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Characters

Charlotte A. Cavatica

Character Analysis

Charlotte is Wilbur's best friend. Oh, and she's a spider—specifically, a common barn spider, technical name Araneus cavaticus. (Guess that's where her last name comes from.)

But Charlotte isn't just any spider: she's the spider who sticks by Wilbur through thick and thin. And she's the kind of spider who can write words in a web, which is seriously awesome. Finally, she's the spider who does the impossible and saves Wilbur's life.

Now that's one amazing eight-legged (and eight-eyed) gal.

Charlotte the Vampire

It's true: Charlotte is bloodthirsty. Actually, this is one of the first impressions we get of her. Wilbur watches Charlotte as she traps her flies, kills them, and then eats the unwitting victims.

She sure can fend for herself, but all this killing makes Wilbur a little suspicious about Charlotte. In fact, he's got some not-so-nice things to say about her when they first meet: "Charlotte is fierce, brutal, scheming, bloodthirsty—everything I don't like. How can I learn to like her, even though she is pretty, and of course, clever?" (5.56).

Wilbur is definitely suffering from some doubts about his new acquaintance, but this just reminds us that first impressions sure can be deceiving.

The truth is that Charlotte never stops killing flies. So she's got the bloodthirsty vampire thing going from start to finish. But Wilbur soon discovers that Charlotte has a softer side too. You might say that she's a pretty considerate killer: "Wilbur admired the way Charlotte managed. He was particularly glad that she always put her victim to sleep before eating it" (7.2).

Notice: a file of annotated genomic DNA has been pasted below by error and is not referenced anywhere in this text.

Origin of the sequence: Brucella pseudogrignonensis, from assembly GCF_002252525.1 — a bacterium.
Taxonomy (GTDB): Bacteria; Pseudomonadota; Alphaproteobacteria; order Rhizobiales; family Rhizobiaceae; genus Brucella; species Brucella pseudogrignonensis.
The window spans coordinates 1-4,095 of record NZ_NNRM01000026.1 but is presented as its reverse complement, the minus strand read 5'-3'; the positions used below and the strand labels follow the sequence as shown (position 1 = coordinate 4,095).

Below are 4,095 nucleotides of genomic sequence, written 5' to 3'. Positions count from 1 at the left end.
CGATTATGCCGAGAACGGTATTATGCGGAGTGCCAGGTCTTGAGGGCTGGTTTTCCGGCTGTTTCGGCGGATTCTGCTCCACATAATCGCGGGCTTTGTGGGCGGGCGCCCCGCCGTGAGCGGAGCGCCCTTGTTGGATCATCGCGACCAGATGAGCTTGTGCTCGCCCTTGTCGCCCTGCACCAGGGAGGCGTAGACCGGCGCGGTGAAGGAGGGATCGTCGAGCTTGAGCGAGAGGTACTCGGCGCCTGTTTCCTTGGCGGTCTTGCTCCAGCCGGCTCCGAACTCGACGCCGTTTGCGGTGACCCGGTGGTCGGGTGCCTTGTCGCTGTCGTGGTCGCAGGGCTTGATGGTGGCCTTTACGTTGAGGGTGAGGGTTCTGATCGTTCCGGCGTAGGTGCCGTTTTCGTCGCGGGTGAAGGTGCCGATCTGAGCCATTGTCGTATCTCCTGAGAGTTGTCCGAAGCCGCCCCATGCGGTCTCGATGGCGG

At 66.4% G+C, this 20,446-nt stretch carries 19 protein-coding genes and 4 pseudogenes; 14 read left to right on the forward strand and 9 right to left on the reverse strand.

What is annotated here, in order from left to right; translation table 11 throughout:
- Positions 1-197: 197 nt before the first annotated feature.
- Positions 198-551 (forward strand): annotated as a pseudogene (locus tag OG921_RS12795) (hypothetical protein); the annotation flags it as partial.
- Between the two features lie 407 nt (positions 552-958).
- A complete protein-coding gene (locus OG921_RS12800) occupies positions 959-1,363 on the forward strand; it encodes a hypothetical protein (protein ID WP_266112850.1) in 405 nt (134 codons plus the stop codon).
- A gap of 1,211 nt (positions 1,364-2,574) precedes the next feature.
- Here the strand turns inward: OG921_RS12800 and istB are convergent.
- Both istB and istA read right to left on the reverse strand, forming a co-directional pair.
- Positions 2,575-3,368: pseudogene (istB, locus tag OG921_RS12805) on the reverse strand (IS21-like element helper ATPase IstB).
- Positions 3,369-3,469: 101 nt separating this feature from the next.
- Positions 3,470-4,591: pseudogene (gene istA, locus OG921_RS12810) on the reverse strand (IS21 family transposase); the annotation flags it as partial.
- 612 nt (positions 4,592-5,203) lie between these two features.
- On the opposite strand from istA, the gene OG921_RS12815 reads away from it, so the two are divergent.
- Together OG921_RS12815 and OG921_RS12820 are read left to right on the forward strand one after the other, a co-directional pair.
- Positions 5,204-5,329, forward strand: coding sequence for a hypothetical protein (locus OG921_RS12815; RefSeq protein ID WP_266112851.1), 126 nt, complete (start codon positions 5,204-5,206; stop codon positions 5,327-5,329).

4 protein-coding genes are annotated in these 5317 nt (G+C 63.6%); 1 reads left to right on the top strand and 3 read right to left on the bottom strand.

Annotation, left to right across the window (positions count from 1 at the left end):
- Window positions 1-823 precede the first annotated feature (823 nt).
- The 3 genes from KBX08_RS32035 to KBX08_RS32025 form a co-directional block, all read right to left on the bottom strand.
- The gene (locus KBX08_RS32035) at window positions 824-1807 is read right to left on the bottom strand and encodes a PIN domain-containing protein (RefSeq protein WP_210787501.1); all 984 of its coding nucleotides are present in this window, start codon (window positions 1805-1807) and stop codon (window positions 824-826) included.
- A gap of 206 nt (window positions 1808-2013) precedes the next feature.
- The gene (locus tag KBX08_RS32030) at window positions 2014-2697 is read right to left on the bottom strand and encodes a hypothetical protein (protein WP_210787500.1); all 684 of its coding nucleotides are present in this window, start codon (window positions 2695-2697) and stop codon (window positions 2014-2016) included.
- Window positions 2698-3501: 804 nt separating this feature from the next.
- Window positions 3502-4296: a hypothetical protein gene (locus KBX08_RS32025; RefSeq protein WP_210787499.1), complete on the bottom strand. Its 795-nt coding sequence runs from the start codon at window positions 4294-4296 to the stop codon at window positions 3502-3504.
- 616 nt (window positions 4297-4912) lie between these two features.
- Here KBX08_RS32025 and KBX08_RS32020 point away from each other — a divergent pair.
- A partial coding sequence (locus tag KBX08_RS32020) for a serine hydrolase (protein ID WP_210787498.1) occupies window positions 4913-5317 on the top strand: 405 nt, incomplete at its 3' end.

So Char is bloodthirsty but kind. What can we say? The girl's complex.

The Loyal Leading Lady

Charlotte is as loyal as they come. When Wilbur is worried about being killed by the Zuckermans, who comes to the rescue? Charlotte. And when Wilbur feels nervous about going to the fair, who joins him in the crate? Charlotte, that's who. And when Wilbur needs one more amazing web to seal his fate, who whips one up even though she's dying? Yep, it's Charlotte.

The thing is, all this loyalty comes at a cost. When Charlotte heads to the fair, she gives up on the possibility of dying in her own home. She knows she'll have to make her egg sac at the fair instead.

Even with these downsides, Charlotte says she's going to stay with her friend anyway: "I have decided to go with Wilbur. He may need me" (16.23). What do you think of Charlotte's tone? We're thinking she sounds super matter-of-fact. It's as if she's decided Wilbur comes first, and that's all there is to it. She's definitely a girl you can count on.

Don't Shine the Spotlight on Me

But even though Charlotte is clever, self-sacrificing, and loyal, she never gets any attention. (Except from us! Head on over to the "Admiration" theme for more on this topic.) In fact, most of the characters in the book don't even know she exists. All over the county, people think the spider web is a miracle. They don't realize that it was woven by an actual spider.

So why do you think Charlotte never gets any attention? Well, for starters, she's teeny tiny. It's hard for people to even see her. Plus, those characters who do know she exists figure that she's just plain ordinary. Mr. Zuckerman sums it up when he says to his wife: "You see, Edith? It's just a common grey spider" (11.24). Well, that's where you're wrong, buddy.

But the thing is, Charlotte seems to like living out of the spotlight. She doesn't draw extra attention to herself. Instead, she focuses all the admiration on her best buddy, Wilbur.

And we have to ask: why? What does Charlotte get out of her relationship with Wilbur?

Charlotte's Timeline
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